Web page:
Fiat SpA (F) is in talks to buy the remaining stake in Chrysler Group LLC and is pursuing parallel discussions about refinancing debt of both carmakers.
Sergio Marchionne, chief executive officer of the two manufacturers, is discussing the purchase of the remaining shares in Chrysler with the United Auto Workers’ retiree health-care trust, which owns the stake, to push ahead on a merger between Fiat and the U.S. carmaker.
“We have been working on the project for a long time, we’ll try to complete it as soon as possible,” the executive said today in Venice.
Marchionne is also talking with banks about refinancing Chrysler debt as well as Fiat’s 1.95 billion-euro ($2.6 billion) revolving credit line. Chrysler has a $2.9 billion term loan and $3.2 billion in secured notes outstanding, according to an April 29 presentation.
Fiat, Italy’s biggest manufacturer, has accumulated a 58.5 percent holding in Chrysler since 2009 and plans to buy the rest as it seeks a global presence to compete with General Motors Co. (GM) and Volkswagen AG. (VOW) The Italian manufacturer is in talks with a pool of banks for as much as $10 billion in funding for the deal and for refinancing the companies’ debt, people familiar with the matter said on May 29.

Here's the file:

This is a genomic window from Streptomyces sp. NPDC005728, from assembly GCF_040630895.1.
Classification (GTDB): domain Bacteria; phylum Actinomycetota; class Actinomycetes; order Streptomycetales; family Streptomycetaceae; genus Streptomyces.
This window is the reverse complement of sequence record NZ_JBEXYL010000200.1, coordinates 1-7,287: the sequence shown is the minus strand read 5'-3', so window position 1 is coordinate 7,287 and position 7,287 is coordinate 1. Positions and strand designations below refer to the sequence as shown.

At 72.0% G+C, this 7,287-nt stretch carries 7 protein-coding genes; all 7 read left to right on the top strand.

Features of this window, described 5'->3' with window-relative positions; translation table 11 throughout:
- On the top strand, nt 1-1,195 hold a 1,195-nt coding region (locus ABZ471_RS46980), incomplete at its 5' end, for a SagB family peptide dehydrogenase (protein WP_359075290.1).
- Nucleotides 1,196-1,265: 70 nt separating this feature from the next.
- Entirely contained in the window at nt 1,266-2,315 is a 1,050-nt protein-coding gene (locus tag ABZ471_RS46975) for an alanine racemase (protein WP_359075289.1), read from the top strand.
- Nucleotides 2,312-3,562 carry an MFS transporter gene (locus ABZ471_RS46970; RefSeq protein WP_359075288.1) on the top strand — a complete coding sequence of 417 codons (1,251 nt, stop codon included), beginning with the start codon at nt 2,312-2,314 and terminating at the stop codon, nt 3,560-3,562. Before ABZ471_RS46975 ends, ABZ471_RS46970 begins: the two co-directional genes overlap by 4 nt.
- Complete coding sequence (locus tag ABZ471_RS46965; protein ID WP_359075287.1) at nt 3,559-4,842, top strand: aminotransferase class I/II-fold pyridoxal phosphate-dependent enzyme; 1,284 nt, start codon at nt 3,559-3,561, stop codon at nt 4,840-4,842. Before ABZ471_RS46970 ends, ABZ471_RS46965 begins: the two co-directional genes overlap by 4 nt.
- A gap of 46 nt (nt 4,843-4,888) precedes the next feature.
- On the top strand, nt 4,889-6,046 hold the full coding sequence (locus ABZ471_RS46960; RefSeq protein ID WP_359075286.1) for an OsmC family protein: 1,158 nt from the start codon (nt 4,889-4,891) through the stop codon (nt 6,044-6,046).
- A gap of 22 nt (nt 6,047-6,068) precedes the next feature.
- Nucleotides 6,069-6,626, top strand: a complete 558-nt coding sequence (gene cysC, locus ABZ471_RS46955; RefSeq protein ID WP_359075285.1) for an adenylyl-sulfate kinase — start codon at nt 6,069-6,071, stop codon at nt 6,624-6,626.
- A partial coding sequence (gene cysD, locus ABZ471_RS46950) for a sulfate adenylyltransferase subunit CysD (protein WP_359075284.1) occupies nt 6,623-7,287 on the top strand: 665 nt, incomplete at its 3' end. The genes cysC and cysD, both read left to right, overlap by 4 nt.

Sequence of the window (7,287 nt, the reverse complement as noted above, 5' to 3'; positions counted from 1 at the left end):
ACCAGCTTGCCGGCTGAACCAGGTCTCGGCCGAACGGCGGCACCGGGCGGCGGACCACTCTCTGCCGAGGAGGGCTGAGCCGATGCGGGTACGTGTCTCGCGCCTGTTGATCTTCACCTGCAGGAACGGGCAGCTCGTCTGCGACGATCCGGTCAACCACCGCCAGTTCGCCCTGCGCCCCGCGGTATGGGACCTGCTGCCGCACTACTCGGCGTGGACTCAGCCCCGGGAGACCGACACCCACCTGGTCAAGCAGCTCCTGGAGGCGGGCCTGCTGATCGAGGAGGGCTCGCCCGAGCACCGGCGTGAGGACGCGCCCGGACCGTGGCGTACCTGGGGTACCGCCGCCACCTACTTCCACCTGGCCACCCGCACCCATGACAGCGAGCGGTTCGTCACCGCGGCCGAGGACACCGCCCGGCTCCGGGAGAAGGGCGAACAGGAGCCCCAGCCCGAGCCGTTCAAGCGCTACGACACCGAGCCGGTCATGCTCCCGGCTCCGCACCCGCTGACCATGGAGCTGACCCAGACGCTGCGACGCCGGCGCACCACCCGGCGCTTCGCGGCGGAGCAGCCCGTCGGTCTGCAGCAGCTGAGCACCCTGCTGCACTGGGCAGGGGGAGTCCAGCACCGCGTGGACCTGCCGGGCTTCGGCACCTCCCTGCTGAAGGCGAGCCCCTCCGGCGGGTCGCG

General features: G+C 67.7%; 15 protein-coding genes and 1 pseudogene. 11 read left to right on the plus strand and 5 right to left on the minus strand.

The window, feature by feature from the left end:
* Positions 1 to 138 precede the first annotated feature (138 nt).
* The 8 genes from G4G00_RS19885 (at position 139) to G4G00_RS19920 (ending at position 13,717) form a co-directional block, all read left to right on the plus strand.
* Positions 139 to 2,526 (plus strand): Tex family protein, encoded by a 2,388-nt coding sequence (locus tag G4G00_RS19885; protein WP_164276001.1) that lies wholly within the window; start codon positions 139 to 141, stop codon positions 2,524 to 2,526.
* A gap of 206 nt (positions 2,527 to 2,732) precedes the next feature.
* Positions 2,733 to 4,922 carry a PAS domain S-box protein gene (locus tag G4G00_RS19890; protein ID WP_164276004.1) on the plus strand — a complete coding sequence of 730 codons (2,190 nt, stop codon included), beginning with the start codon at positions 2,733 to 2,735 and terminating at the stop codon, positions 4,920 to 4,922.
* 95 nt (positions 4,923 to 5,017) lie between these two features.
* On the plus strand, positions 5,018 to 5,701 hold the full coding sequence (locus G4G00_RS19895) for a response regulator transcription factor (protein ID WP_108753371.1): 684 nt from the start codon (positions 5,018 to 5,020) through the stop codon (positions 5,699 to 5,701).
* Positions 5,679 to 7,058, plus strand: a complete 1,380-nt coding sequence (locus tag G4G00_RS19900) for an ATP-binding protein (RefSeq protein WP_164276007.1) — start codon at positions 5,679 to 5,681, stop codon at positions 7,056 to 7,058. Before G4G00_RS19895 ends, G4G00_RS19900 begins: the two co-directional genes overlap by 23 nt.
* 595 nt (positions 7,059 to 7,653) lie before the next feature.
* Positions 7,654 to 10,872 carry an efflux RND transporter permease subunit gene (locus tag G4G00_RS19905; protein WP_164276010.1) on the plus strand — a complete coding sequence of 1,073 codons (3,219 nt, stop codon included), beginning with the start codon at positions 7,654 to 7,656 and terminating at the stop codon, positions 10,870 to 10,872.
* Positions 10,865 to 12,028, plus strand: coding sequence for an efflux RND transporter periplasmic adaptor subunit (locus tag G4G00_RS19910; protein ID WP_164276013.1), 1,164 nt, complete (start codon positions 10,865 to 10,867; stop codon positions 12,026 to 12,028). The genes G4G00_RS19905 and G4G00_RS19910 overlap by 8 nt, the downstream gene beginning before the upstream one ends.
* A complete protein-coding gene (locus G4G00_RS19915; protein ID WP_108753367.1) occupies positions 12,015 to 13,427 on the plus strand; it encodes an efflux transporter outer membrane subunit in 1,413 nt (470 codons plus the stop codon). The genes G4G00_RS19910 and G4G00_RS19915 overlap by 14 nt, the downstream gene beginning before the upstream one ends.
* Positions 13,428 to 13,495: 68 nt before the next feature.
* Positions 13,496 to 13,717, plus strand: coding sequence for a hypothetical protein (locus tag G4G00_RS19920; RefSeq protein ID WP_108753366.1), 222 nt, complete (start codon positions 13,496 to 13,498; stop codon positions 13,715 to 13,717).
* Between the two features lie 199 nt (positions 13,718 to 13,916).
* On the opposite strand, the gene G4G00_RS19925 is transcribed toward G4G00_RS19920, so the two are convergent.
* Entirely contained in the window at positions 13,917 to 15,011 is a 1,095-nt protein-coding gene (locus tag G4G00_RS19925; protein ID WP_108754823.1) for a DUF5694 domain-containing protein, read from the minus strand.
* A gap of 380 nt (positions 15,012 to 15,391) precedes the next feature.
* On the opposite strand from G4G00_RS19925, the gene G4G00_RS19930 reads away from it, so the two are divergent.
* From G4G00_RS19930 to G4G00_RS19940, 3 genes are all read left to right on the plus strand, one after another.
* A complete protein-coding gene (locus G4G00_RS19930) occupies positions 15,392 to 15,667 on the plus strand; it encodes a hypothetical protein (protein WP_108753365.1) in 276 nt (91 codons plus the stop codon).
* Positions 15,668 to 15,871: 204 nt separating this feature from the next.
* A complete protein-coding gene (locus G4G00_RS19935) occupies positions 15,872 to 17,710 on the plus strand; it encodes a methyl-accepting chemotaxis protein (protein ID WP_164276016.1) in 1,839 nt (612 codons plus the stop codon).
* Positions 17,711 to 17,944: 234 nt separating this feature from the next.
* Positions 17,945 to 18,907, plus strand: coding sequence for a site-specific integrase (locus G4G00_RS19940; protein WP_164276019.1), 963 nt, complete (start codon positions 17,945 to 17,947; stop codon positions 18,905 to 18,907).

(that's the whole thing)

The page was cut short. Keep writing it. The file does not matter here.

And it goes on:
Marchionne said today that the group had sufficient resources to buy the Chrysler stake and “no immediate need” for fresh funds. Fiat doesn’t require $10 billion in additional financing, the executive said at the annual meeting of the Council for the U.S. and Italy.
Fiat gained as much as 18 cents, or 3 percent, to 6.09 euros and was up 2.3 percent as of 3:37 p.m. in Milan trading. The stock has gained 60 percent this year, valuing the automaker at 7.57 billion euros.
Talks with the UAW trust to buy a 41.5 percent stake are ongoing, even as the two sides are locked in a legal battle over the price, he said. Whether an agreement is reached before a Delaware court decides on the dispute “depends” on the union trust, Marchionne said.
A merger between Fiat and Auburn Hills, Michigan-based Chrysler would create a manufacturer grouping the mass-market Fiat, Chrysler, Jeep and Dodge brands with the Maserati and Ferrari supercar marques. Fiat will probably wait for a ruling in the lawsuit about the value of the labor group’s stake before moving forward, Chairman John Elkann said on May 30.
The legal dispute between Fiat and the retiree health-care trust centers on whether the Italian company should increase its $139.7 million offer in a call option for a 3.3 percent Chrysler stake. The trust values the contested holding at a minimum of $342 million. The Delaware judge overseeing the case said in April that he’s “kind of leaning” in the trust’s direction.
Under the disputed agreement, Fiat holds options that require the labor group to sell almost 17 percent of Chrysler. Fiat is negotiating on the purchase with the trust, which also has the legal right to push for an initial public offering of Chrysler.
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